For reporting purposes (US News, AAMC data reports, etc), med schools always use the highest MCAT regardless of their internal score policy. (Because it makes them look more competitive.) But for adcomm discussion/decision purposes, some schools do and some don’t. Several of the adcomms posting on SDN report that their schools definitely average since that’s the best indicator of future standardized exam (USMLE) performance. (Several studies have specifically examined at this and that was their conclusion.)

AMCAS can recommend, but neither AAMC nor the LCME has any power to regulate how individual med schools use/weight MCAT scores in admissions. It’s not an issue/topic covered by LCME or AAMC guidelines, nor something that’s examined for accreditation. Individual schools are not require to report their policy to AMCAS or to any reporting/accrediting organization. MSAR doesn’t list any information about how schools handle multiple MCATs and neither do individual school admission webpages. That info is available, but only to individuals who contact a med school and ask specifically about their multiple MCAT policies.

So, no, I don’t think schools say they average just to appease AMCAS.

But as you said–two wildly different scores? It would be natural to wonder which one’s the fluke.

Also, from my brief experience seeing applicants’ scores, unless the sittings are separated by >9 months, the score is rarely significantly different. I.e. the students who take it during junior spring and then take it again junior summer to try and still apply that cycle don’t end up helping themselves at all. Even with significant time many don’t raise their score much, but short turnaround time between tests was a highly sensitive predictor for “no improvement”

EDIT: and I’m fairly certain my school openly says to applicants they consider the best MCAT sitting.

Did i miss the big reveal about what school this is. :smiley:

{highest) Tulane, Rowan, Cooper, Hofstra, Columbia, SUNY-Buffalo, Frank Netter, Harvard, Northwestern, NYU, Ohio State, SLU, Rush, Pitt, Colorado, Illinois, VCU, Western MI, UNM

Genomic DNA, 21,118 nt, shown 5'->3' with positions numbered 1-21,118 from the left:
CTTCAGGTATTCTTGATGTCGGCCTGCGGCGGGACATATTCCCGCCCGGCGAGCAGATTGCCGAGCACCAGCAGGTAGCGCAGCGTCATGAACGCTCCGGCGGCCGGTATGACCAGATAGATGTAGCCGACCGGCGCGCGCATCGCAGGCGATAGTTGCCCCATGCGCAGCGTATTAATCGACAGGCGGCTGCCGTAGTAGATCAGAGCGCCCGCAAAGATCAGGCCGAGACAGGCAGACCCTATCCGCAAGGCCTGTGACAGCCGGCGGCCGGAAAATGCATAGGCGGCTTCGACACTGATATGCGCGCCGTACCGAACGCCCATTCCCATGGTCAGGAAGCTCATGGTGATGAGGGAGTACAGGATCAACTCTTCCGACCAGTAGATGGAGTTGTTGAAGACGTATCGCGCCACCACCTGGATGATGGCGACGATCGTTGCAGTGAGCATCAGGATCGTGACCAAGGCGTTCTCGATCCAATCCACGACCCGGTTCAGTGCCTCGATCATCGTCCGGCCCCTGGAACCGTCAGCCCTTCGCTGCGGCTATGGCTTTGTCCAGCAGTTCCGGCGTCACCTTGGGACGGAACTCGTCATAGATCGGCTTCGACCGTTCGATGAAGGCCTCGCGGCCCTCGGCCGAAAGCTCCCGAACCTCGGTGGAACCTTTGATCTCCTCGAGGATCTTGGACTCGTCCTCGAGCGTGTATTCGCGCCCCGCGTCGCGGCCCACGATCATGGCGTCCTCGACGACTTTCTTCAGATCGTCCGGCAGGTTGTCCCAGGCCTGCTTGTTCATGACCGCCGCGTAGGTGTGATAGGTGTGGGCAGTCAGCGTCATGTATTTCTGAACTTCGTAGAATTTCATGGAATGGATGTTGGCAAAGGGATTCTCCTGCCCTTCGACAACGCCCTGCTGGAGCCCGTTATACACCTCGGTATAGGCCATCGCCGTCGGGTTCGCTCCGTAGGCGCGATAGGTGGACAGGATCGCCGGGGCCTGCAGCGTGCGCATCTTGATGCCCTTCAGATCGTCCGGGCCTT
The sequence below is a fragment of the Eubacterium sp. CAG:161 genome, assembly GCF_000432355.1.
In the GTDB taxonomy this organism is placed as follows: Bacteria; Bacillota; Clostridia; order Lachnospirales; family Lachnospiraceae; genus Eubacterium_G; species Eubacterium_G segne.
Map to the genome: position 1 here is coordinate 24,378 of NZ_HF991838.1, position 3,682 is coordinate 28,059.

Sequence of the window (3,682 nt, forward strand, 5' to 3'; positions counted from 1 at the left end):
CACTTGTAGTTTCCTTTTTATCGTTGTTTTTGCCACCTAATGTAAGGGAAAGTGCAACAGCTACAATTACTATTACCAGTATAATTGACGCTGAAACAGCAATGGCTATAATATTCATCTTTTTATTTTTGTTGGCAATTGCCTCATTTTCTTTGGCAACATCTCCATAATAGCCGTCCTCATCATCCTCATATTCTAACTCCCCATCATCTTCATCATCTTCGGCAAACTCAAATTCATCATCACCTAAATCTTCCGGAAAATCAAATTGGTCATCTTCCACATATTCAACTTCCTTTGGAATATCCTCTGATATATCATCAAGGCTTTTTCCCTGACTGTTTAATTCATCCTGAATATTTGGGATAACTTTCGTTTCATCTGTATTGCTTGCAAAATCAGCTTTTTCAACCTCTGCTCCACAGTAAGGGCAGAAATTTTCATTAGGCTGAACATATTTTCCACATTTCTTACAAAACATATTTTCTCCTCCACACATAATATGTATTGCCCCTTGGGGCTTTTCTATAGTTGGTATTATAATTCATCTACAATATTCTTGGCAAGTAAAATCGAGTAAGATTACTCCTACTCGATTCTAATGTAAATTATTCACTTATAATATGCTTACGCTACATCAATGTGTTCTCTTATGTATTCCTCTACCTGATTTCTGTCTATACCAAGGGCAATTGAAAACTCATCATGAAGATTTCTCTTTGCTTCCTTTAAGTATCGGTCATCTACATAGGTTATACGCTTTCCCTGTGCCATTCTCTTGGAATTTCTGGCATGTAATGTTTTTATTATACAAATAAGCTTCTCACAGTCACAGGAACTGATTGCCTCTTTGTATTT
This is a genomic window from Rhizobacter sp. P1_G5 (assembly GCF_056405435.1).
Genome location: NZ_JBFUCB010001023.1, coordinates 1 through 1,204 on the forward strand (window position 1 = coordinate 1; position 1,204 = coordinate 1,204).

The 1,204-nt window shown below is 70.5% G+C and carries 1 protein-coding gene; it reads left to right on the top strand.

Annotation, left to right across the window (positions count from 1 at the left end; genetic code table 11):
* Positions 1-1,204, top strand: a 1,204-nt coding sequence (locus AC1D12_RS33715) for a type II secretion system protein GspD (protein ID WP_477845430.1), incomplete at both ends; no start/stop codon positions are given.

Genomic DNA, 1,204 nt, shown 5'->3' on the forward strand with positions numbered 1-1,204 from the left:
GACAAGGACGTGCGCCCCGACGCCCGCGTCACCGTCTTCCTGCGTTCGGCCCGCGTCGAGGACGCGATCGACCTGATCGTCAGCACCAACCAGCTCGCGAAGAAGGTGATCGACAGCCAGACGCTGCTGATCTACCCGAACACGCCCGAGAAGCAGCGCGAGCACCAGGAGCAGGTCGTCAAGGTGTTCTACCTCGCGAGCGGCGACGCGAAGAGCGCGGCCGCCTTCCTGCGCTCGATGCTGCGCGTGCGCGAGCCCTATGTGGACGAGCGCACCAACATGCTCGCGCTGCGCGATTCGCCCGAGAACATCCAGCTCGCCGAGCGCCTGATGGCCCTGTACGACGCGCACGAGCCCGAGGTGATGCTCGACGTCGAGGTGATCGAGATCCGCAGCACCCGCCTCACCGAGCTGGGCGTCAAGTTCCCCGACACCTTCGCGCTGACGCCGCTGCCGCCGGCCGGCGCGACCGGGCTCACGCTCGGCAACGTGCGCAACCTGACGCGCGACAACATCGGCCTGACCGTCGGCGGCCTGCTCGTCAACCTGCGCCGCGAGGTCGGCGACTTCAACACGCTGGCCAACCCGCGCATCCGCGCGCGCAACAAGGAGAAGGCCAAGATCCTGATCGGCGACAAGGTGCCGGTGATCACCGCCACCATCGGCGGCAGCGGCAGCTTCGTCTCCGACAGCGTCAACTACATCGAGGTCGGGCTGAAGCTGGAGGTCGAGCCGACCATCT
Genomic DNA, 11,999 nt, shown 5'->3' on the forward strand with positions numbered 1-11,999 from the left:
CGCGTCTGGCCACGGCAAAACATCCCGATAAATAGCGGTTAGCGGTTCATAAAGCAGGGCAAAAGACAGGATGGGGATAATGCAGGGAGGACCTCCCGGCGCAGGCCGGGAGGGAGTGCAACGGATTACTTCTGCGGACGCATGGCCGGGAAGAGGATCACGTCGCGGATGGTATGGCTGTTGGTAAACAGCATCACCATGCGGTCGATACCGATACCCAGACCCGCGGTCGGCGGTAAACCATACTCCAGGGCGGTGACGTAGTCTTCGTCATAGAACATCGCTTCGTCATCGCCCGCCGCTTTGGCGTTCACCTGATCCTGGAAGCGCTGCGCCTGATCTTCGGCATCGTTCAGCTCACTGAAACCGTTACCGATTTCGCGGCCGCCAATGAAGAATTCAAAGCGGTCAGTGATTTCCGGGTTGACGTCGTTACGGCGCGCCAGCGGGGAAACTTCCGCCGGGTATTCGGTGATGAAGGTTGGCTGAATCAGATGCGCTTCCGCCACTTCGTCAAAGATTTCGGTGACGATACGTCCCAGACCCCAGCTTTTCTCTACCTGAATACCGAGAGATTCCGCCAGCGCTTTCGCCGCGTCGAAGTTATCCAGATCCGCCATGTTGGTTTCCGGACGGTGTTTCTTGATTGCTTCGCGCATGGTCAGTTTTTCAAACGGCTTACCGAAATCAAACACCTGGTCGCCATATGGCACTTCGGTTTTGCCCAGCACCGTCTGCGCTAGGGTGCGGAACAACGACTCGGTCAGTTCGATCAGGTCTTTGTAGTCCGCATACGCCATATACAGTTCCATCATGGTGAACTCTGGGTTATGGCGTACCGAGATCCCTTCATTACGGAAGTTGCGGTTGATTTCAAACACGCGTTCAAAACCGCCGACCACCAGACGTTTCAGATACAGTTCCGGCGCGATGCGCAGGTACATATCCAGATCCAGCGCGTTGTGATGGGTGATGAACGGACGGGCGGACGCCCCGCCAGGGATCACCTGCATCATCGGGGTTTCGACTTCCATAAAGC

{most recent) all TX med schools, Baylor, Georgetown, UA-Phoenix, Einstein, Albany, Rosalind Franklin, Temple, UCSF, Utah

(all considered but most recent given greater weighting) Dartmouth, Drexel, Duke, JHU, Loyola, Miami, VA Tech, Yale, NYU

(average) UWash, Stanford, Wisconsin, Stonybrook, Boston, Michigan, Oakland, Jefferson, Penn State, UCLA, UCSD, Cincinnati, SUNY-Upstate, USC, Vermont, Wake Forest, Geisinger, NYMC (last 2 scores only), EVMS (last 2 scores only), Tufts (last 2 scores only)

(superscore) MCW, Vanderbilt

So…there’s no rhyme or reason to policies on multiple MCATs

That’s one secret I’ll never tell … You know you love me. XOXO, IWBB

Checking in here after a hiatus from CC. DD submitted her app the 2nd week of June and is in the final stretch of writing and submitting the secondaries that she’s received. There are less than a handful that she hasn’t received yet, but that will give her more time to pre-write those essays after she submits the the ones she is currently working on. She just graduated in May and is taking a gap year. She is working in research pretty much full time and is working on secondaries in the evenings and on weekends. The time sure has flown by! It seems like she just started college and now in what seems like the blink of an eye, she’s applying to med school.

Two of my good friend’s kids are applying this cycle. Both have an amazing application. One kid has mcat of 513 and the other one around 515. Both have volunterering, shadowing, research. Basically the works. Amazing recommendation letters. I know because their school give recommendation letters based on low to highest recommendation. Both got highest. Both applied first day application opened. And their school list is good.
Neither got any interviews yet. I know this is a long cycle and they say you don’t panic until thanksgiving. But this doesn’t make sense to me. My son started getting interviews in mud July and at this point had bunch of invites already. And I think these kids application is a thousand times better then his. Anyone have any ideas?

If they are Texan applying to Texas schools with those scores and GPA over 3.8, they would have gotten some interviews by now. It all depends on where they are from, where they went to school, and where they applied. If they are from a state with lots of med schools and strong in state preference, most OOS schools wait.